“Some people love their story so much, even if it’s of their own misery, even if it ties them to unhappiness, or they don’t know how to stop telling it. Maybe it’s about loving coherence more than comfort, it might also be about fear – you have to die a little to be reborn, and death comes first, the death of a story, a familiar version of yourself.” Rebecca Solnit, The Faraway Nearby.
There are many ways to look at coherence and this full article will consider biological, biotensegral and quantum coherence but, in all ways, loving coherence requires the ability to dwell in the liminal and tolerate the unknown.
What do we do when things fall apart? Do we push through, patch it up and try to get back to what used to work? Do we pull ourselves into a frozen shell and do nothing? Or do we allow what needs to die in us die so that we may partake in the full cycle of Nature coming alive again in us?
What is worth continuing and what must be let go?
What stories need to die before I birth a new one? The more we expand our systems to see more, understand more and hold what we do not yet understand, the more coherent we become.
Can we courageously feel our way through the liminal spaces? Can we sense into what’s arising and move forward balanced and able? I love the word courageous, from the French coeur (heart). It’s heart-centric rather than ocular-centric. It speaks to the whole sensory-motor loop of feeling. This is feeling as present feedback, not feelings from past memories. It’s not that we do not have the old memories, but we contain them while awakening what is new and arising.
I believe this is what Rebecca Solnit means when she speaks of loving coherence more than comfort. Comfort is doing what we’re used to, even when it’s no longer working. Nature has built coherence into us. It is the basis for our existence but restoring it requires letting some things go. Cultivating coherence is a choice that requires of bit of uncoupling of our unconscious body-habits so that we can break-up old pathways. For instance, our peripheral and focused vision co-exist as mutual experiences but how may times do we take in both simultaneously? Try pulling your vision back into the back of your head and focus on something in the distance. Then shift to a soft, peripheral view. Finally try holding both simultaneously. We are always taking in a whole view and we’re always feeling but how often do we ignore the raw data of what we’re feeling but not clearly seeing and push ahead only focused on a goal?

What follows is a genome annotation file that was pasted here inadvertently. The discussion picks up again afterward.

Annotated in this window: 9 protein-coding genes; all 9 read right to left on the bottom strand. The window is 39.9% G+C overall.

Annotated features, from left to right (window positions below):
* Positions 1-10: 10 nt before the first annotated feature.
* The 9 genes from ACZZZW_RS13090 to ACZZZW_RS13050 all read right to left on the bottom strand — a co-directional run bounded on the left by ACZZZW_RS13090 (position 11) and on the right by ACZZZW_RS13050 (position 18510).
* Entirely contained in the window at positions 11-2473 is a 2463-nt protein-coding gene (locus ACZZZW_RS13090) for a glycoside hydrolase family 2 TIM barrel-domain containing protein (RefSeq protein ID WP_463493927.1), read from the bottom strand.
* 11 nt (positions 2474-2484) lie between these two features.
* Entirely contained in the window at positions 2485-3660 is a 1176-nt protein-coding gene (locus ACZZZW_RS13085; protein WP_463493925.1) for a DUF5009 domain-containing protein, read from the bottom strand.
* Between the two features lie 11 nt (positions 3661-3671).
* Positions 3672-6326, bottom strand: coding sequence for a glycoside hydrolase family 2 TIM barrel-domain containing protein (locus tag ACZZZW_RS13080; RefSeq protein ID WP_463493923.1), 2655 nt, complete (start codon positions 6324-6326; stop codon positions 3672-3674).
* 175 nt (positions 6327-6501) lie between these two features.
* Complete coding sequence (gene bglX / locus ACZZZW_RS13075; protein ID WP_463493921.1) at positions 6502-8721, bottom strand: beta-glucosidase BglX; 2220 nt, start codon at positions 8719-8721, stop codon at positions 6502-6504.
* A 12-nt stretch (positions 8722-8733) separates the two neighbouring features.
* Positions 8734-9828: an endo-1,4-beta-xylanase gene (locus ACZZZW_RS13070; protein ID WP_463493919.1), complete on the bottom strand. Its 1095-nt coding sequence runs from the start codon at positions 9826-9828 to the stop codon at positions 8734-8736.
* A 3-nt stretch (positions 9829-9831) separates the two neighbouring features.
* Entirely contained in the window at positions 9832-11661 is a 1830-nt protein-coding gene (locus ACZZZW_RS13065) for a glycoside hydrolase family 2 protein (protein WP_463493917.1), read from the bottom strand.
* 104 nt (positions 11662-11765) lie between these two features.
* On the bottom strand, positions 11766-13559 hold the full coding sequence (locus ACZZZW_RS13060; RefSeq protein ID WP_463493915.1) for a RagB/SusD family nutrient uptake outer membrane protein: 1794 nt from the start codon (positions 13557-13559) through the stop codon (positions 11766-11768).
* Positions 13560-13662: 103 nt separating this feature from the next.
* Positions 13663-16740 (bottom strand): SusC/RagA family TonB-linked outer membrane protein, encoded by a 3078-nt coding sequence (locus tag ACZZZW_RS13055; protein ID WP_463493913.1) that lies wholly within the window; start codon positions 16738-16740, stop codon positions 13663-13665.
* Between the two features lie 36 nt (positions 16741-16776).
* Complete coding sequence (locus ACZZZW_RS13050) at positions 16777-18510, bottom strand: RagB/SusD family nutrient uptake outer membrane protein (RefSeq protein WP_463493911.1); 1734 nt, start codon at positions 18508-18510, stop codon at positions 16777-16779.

Much can pull us into incoherence too like fear, anxiety, uncertainty, trauma, injury, illness, diet and environmental hazards such as electro-magnetic radiation, to name a few. The converging metacrises we are undergoing are sending us into greater and greater incoherence. We are clearly in need of a new story.
What ‘comforts’ need to die so that we can birth something new, something with its own coherence so that it is bigger than us?
What capacities do we need to keep? Which ones should we develop so that we’re better equipped to hold the potential of the unknown along with focus?
How do we seed our own capacity to be coherent during so much upheaval and change?
We can develop our inborn, embodied capacity for coherence as a felt-sense of being. We can strengthen it, anchor it and call upon it so that we can show up, resourced and present, salient and responsive, like a radiant wave that knows no boundaries.
A fuller version of this article appears in the Members’ Area. To find out about membership click here.
Sense of coherence and physical health
Everything Moves, How biotensegrity informs human movement, by Susan Lowell de Solorzano.
Energy Medicine in Human Performance, by James L. Oschman, PhD.
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